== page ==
How is prize money split up at the 2023 Dow Great Lakes Bay Invitational?

How is prize money split up at the 2023 Dow Great Lakes Bay Invitational?

A photo of golfer Jennifer Kupcho

The 2023 Dow Great Lakes Bay Invitational is the only official team event on the 2022-2023 LPGA Tour schedule, with 70 teams of two players teaming up to take on Midland Country Club in Midland, Mich., in a tournament featuring two formats -- best ball and alternate shot -- played over four days.

When all the golf has been played, one team will stand above the others and win the trophy and a large check that they'll split right down the middle. Behind them, all of the top 33 teams and ties after two rounds will also cash a check this week.

However, splitting up the 2023 Dow Great Lakes Bay Invitational prize money payout is different from every other tournament on the LPGA Tour. After all, how is the prize money to be split up equally among two-person teams?

Well, the LPGA Tour has thought of that and has a good system in place that rewards teams for their play and still pays them like individuals are paid most weeks on the LPGA Tour.

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How is prize money split up at the 2023 Dow Great Lakes Bay Invitational?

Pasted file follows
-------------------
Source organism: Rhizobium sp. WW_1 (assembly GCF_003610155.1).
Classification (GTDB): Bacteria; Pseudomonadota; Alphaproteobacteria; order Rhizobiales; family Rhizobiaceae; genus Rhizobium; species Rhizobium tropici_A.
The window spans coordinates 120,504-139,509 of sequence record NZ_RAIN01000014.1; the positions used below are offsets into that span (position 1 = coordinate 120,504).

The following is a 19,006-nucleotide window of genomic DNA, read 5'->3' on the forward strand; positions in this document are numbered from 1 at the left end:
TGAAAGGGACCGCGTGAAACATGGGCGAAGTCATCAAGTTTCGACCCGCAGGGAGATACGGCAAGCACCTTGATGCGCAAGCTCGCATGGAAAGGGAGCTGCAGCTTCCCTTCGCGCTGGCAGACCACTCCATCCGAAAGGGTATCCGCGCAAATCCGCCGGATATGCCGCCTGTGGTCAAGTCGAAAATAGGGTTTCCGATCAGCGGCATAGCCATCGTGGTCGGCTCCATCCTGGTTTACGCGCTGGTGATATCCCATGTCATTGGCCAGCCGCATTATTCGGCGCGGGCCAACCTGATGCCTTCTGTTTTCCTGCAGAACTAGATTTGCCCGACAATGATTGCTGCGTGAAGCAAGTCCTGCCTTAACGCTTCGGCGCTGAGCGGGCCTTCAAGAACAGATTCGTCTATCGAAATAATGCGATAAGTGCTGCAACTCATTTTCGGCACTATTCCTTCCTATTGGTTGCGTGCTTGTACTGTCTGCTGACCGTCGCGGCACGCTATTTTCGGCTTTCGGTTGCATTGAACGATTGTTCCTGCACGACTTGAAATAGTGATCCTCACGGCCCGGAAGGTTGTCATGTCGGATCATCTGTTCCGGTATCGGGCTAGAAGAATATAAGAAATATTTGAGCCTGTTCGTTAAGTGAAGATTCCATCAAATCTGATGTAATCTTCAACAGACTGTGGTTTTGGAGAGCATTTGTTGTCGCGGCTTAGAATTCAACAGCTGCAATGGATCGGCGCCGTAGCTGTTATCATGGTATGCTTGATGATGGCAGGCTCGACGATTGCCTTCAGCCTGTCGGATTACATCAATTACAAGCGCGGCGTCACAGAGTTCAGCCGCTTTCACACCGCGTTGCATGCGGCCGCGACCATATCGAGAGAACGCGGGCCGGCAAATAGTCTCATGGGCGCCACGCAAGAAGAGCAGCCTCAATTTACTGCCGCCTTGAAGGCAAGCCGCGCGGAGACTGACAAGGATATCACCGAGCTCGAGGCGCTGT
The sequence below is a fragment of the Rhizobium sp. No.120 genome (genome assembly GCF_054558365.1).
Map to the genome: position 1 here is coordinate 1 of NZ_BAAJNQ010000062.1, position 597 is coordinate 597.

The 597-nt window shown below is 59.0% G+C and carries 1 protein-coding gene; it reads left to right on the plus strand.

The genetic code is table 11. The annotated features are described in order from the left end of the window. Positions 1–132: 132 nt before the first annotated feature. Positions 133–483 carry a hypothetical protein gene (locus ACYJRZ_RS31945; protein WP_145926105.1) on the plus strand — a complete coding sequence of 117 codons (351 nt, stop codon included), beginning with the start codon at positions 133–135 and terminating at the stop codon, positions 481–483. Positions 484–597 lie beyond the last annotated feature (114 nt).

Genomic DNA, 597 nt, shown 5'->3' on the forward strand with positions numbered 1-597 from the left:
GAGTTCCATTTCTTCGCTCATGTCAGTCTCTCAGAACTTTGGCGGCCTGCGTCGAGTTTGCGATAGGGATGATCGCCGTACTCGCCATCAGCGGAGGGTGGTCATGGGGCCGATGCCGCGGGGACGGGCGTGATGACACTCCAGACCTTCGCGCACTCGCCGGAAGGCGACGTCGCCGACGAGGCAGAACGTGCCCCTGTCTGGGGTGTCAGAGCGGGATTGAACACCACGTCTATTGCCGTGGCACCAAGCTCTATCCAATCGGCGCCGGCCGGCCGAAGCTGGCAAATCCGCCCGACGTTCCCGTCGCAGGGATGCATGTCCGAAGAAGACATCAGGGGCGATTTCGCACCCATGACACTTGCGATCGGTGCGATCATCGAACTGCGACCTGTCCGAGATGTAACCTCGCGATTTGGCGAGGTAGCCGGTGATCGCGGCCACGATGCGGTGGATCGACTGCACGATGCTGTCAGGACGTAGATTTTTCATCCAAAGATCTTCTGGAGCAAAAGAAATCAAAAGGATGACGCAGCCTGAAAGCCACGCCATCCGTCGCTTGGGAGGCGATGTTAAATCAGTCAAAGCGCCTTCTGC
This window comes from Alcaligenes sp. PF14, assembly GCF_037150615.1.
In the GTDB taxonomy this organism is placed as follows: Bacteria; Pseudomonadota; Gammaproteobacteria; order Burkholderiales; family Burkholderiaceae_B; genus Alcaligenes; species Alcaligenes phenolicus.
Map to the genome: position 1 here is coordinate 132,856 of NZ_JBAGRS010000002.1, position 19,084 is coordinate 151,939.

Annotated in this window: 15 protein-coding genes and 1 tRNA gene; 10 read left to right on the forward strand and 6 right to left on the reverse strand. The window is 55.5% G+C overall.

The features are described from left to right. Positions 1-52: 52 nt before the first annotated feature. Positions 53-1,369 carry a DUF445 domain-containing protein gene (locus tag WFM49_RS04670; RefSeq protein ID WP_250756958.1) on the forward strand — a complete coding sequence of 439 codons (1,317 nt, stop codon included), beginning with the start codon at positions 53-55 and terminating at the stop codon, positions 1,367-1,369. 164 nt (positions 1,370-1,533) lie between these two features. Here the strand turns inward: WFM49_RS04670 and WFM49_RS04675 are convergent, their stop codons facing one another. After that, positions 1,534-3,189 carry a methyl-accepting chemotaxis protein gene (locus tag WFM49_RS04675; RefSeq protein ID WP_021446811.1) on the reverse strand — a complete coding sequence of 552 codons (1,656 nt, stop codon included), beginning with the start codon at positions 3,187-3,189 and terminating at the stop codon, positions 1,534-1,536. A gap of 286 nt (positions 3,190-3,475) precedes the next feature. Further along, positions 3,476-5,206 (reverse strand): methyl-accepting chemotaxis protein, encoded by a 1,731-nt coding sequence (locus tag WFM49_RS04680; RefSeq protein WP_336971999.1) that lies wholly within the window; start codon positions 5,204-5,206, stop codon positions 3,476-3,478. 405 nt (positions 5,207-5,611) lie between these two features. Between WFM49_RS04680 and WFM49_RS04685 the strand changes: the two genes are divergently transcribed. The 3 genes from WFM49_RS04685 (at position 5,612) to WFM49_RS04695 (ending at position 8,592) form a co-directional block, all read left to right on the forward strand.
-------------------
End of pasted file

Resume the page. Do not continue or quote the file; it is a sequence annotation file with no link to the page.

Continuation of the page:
For the LPGA Tour's team event, the first-place payout is set by combining the amount of money that would be paid to a first-place player and a second-place player were this an individual event, then dividing it by two.

At most all LPGA Tour events, the winner gets 15 percent of the purse, and the runner-up gets 9.4 percent. In combining that prize money, the winning team each gets 12.2 percent of the purse or 24.4 total percent.

From then on down to the last-place team to make the cut, the prize money is combined from the next two places. So, the second-place team gets to split the combined third- and fourth-place money. The third-place team wins a split of the combined fifth- and sixth-place money.

When teams are tied, all of the money for those place is pooled together, evenly divided among the teams and then evenly divided again among the individuals.

For example, if there is a two-way tie for second place, the hypothetical individual prize money for third place through sixth place would be pooled together, divided in two to the two teams and then divided in two again for the players individually. Or, you could pool that money and just divide once by four to get the individual numbers.

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